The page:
Appellant seeks to emphasize the fact that the plaintiff is an Indian, but it is entirely immaterial what race she belongs to. Appellant selected and enjoyed her as his chosen companion through the youth and prime of her womanhood. When he discarded her it was evidently not because she was an Indian, but because she was then an old Indian.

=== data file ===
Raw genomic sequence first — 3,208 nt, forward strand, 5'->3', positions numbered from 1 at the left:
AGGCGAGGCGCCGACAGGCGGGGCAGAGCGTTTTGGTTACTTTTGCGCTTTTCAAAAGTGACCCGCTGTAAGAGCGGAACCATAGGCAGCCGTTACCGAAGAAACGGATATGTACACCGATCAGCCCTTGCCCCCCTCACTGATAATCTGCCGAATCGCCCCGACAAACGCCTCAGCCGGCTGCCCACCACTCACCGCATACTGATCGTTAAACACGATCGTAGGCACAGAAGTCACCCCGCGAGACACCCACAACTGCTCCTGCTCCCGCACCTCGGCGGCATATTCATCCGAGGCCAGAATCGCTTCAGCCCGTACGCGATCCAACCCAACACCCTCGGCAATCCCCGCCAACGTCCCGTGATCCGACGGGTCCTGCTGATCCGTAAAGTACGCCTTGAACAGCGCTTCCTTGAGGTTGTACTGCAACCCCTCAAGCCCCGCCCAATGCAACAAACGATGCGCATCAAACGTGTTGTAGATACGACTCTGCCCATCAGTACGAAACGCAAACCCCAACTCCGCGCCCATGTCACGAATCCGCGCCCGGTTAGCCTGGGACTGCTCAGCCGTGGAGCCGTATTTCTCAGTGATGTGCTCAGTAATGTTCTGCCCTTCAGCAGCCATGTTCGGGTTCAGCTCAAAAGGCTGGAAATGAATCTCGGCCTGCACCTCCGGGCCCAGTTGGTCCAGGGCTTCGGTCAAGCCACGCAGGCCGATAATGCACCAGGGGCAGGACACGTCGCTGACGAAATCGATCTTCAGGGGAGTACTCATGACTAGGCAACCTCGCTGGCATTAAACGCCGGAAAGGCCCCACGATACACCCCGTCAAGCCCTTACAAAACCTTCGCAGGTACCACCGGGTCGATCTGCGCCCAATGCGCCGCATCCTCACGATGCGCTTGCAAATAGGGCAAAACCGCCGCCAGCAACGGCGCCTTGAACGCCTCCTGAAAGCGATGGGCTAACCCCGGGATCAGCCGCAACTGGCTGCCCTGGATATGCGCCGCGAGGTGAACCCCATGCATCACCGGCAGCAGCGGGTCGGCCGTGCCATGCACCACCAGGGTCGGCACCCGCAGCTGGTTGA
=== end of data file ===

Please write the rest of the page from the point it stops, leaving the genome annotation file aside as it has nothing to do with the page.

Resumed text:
GAROUTTE, J., dissenting. It is held in the majority opinion in this case that when alimony and suit money, pendente lite, is prayed for in an action for divorce, the marriage being denied, then upon the preliminary hearing the fact of marriage must be established by a preponderance of evidence, or the application should be denied. Upon the final hearing it is only necessary to establish the marriage by a preponderance of evidence. Hence, if the conclusion of the court be sound, the result is that in every case where the marriage becomes an issue of fact there can be no such thing as alimony and suit money. For, if the woman is able to establish the marriage by a preponderance of evidence without the money to assist her, she has no need of the money, and her application should be denied for that reason. If she can establish the fact of marriage upon the preliminary hearing by a preponderance of evidence, without money, she can as readily establish that fact upon the final hearing without money. If she be able to establish the fact of marriage by a preponderance of evidence without money, [57 P. 233] then she need not go to the trouble of establishing that fact until the final hearing. It is thus made plain that the entire reason of the rule, the principle upon which the rule rests, is all gone when it is held that the fact of marriage upon the preliminary hearing must be established by a preponderance of evidence. It may be admitted that the conclusion declared by Justice Temple is supported by persuasive reasons; yet we find no court in this country sustaining the proposition, unless the decision in McKenna v. McKenna , 70 Ill.App. 340, is that case.